Microsoft Edge 88 is rolling out to users in the Stable channel alongside some new privacy-focused features, including a long-awaited credentials monitor and a built-in password generator.
The first of these features, Password Monitor, will help users stay protected against data breaches involving passwords. If Edge determines that a user’s login credentials have been exposed on the dark web (or elsewhere), it will notify them within the browser and advise them to update their passwords.
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Password monitor was announced by Microsoft last year, and began rolling out yesterday (January 21) with the release of Edge 88, though it may take a week or two to reach Edge users, Microsoft said.
The latest version of Microsoft Edge, which is based on the open-source Chromium architecture, also features a built-in password generator. When users sign up to a new account on a website, Edge will automatically generate a strong password for the user, which is then automatically saved and synced across their devices.
The feature is similar to the one available on Google Chrome, and helps ensure users are using strong passwords for their accounts, while taking away the onus of having to memorize (or worse, write down) lists of complex, unique passwords for each service they sign up for. This is particularly important when creating accounts for financial services and other websites that require valuable information, Microsoft said.
Password Monitor is available for Windows 7, 8 and 10 users. Password Generator is available to the same Windows users, in addition to being available on macOS. Both features require users to be signed into Edge with a work or school account, and password sync turned on.
Microsoft has made additional privacy tweaks under the hood of Edge 88. This includes more transparent options around data collection, with users now able to dip into the permissions settings and control which sites have access to location, camera and microphone functions. Customers also have more control over how cookies are stored, specifically by allowing them to delete unnecessary third-party cookies while hanging onto ones they want to keep: say, for keeping certain settings in place for websites they visit regularly.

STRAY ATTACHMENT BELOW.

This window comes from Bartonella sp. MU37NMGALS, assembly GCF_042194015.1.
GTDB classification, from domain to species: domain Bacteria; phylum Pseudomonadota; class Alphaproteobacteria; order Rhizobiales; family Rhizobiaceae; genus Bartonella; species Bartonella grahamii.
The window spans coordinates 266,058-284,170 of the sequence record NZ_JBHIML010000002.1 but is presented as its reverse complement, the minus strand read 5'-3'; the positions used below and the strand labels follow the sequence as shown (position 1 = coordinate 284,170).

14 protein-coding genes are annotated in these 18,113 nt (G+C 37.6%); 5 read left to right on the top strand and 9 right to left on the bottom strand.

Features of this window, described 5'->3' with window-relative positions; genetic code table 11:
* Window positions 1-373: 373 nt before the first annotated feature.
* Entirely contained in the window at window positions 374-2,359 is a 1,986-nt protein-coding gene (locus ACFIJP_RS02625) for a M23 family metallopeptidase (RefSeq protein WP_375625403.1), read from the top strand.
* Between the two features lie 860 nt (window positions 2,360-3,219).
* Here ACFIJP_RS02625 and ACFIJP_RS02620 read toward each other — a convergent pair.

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Edge 88 also adds features for making browsing in private mode even more private. Users can now toggle a ‘Strict’ mode within the InPrivate browser that will block any trackers that personalize content and ads. This will prevent users from being shown personalized ads based on their browsing history, which Microsoft said would be useful when shopping for gifts or planning a surprise. This could be inadvertently ruined by an ad that gives the game away, particularly on a shared computer.
For times when even more privacy is needed, Microsoft Edge 88 features Secure DNS. This bolsters security by looking up website addresses over the more secure HTTPS protocol, ensuring data remains encrypted and protecting it from attackers who might try to modify or eavesdrop on the connection.
Users can configure a different secure DNS provider or disable it altogether within the Edge 88 privacy settings. Strict mode and Secure DNS is available on Edge 88 for Windows 7, 8 and 10 users, and on macOS.